Daniel Radcliffe seems content with, as he puts it, the fading "hoopla" that surrounded playing Harry Potter for ten years. "If that steadily decreases for the rest of my life, I'll be kind of cool with that," Radcliffe admitted on the eve of the release "The Woman in Black," his first post-Potter film project. Considering his fame -- primarily fueled from playing Potter in eight separate films -- the 22-year-old actor is surprisingly self-aware.
Radcliffe realizes his current place in movie stardom. He knows that his "cachet" (again, as he puts it) will not last forever, nor do I get the impression that he wants it to last forever. Actually, from the time we spent together, I did get a vibe from Radcliffe that almost cried, "the sooner, the better." Put it this way: when searching for an apt metaphor to describe fame and fortune, Radcliffe compared it to regurgitated steak.
In "The Woman in Black" Radcliffe plays Arthur Kipp, a lawyer who discovers deep, dark secrets in a town inhabited by a seemingly child-killing ghost. An open and honest Radcliffe discussed the importance of his first post-Potter role, why he would not play another character named "Harry," and what he won't miss about the fame that came along with being Harry Potter.
They didn't screen the film for me before this interview.
I've seen the trailer. In the time we have, you could act out every scene that I've seen five times.
That's absolutely true! Yes! And it would be a lot of the same face that's in the trailer.
So you're 22 now, right?
You do look a little older in The Woman in Black than what we're used to seeing.
Is that important to you?
In the original script he's about 27. I think I could conceivably play 24 or 25 with a little bit of stubble. Also, in all of those clothes, that makes you look slightly older because you hold yourself differently. So, yeah, we were picturing him at about 24 or 25, with a 4-year old son.
Did you read the book?
Yes. I've read the book, but I've never seen the play. Weirdly, because I never really was at school -- because the play seems to be like a "school trip" play for everybody I know -- I never went to see it because I was doing "Potter." But I hear it's terrifying -- as it should be.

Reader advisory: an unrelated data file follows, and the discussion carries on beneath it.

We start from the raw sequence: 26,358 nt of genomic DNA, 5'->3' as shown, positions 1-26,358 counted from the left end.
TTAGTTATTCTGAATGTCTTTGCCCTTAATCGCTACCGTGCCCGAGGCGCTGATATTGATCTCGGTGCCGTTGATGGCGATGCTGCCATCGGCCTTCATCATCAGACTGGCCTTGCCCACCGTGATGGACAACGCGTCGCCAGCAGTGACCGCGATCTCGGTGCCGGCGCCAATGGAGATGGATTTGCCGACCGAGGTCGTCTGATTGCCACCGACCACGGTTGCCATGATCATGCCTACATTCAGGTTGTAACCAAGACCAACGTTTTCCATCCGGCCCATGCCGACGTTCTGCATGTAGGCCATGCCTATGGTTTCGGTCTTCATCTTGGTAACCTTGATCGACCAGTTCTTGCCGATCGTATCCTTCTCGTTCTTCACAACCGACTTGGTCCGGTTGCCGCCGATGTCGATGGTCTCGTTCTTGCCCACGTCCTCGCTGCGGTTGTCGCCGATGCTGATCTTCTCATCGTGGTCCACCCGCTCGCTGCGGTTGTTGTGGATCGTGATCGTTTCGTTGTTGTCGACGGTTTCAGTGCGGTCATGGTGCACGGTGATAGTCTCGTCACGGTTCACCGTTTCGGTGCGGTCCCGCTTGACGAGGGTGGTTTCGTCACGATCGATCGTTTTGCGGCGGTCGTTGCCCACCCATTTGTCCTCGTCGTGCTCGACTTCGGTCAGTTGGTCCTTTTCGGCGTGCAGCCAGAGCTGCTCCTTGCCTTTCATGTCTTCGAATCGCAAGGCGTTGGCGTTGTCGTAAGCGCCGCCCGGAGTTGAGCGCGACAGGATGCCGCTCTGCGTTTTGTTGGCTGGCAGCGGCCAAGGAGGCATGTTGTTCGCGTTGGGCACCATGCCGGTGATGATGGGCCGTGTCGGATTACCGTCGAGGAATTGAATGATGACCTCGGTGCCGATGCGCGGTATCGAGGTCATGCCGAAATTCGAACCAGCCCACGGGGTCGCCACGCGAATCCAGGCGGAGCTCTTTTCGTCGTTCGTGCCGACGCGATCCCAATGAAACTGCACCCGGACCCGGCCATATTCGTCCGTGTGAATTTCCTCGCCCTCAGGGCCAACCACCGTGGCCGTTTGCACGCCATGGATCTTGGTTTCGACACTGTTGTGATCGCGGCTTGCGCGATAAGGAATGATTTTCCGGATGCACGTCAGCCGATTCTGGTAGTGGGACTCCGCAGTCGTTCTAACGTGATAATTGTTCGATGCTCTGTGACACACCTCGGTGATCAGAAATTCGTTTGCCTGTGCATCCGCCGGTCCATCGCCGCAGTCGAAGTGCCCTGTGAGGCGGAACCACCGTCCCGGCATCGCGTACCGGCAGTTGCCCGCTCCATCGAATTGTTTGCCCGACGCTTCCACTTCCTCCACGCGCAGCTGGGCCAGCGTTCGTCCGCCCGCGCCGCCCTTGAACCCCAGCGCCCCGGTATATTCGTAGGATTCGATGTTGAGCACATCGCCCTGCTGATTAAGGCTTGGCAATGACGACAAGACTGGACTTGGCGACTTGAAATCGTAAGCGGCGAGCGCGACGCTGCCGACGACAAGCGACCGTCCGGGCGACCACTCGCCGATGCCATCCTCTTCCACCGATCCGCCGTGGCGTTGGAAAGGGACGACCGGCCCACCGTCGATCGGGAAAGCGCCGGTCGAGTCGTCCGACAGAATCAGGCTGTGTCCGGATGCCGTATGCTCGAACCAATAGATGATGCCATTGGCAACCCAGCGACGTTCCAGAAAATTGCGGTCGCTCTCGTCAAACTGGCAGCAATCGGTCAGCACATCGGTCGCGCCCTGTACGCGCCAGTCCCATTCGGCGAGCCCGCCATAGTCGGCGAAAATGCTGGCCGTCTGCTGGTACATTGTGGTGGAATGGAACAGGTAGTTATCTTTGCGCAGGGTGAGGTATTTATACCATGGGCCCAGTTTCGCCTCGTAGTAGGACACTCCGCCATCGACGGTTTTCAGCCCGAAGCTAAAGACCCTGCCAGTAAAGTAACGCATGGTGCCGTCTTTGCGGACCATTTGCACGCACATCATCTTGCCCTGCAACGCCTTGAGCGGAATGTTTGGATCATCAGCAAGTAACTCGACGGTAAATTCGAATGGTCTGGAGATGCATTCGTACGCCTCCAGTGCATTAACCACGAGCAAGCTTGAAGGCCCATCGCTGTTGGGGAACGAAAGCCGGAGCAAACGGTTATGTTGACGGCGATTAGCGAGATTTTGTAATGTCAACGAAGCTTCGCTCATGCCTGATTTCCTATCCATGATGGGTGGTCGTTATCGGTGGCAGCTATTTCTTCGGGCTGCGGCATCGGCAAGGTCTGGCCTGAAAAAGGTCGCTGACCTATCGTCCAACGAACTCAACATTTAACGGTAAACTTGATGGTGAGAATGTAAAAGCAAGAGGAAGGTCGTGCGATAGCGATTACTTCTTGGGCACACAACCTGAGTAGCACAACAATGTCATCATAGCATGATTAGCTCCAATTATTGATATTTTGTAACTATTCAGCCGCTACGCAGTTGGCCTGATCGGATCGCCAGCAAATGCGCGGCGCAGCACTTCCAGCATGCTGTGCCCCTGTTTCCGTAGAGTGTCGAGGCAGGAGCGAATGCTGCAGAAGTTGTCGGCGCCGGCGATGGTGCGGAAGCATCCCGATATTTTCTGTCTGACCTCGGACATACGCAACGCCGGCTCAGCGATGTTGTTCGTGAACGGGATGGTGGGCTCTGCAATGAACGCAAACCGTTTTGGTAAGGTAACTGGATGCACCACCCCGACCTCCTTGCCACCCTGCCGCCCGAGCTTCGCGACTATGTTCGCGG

It would be odd if you said, "I've heard that it's hilarious."
[Laughs] Yeah, well that's the thing: the movie is very different than the book and very different than the play. And the book is different than the play. So, you know, we've all taken liberties. The original book is told in the past -- it's flashback from my character as an old man -- and that's not what it is in the film. In the film it all takes place in the present time. It's basically the idea for "The Woman in Black," the village and the tone of the book, and changed details of the story.
If the main character's first name in this story was Harry instead of Arthur? Maybe that's a stupid question...
No, it's not stupid at all.
Would you have asked to have it changed?
Yeah, I think I might.
I don't know. I think I might. It would be more of a problem if the character's name was Potter. That would be worse. But, I don't know. Maybe. On "My Boy Jack," they came to me with glasses and I was like, "Whoa, not those ones." But, yes, it's not a stupid question; it's quite an interesting one. Yeah, I think I might have asked for that to be changed. I'm not sure. I don't know how I would have felt about that. But, yeah, there's also another weird "Potter" connection with this: the guy who played my dad in "Potter" played my character in the original TV film of "The Woman in Black." So there's a few little weird "Potter" connections. But, then again, "Potter" is connected to everything. It's no no longer even a coincidence. It's just inevitable.
This is your first big film role post-"Potter." How important is this movie to you?
It's important, but it's not the be-all and end-all, that's the thing. Like, people keep saying, "Oh, it's Daniel Radciffe's first film post-"Harry Potter," let's see how he does."
I don't even necessarily mean it like that. Do you feel you need to separate yourself from what you're currently known for?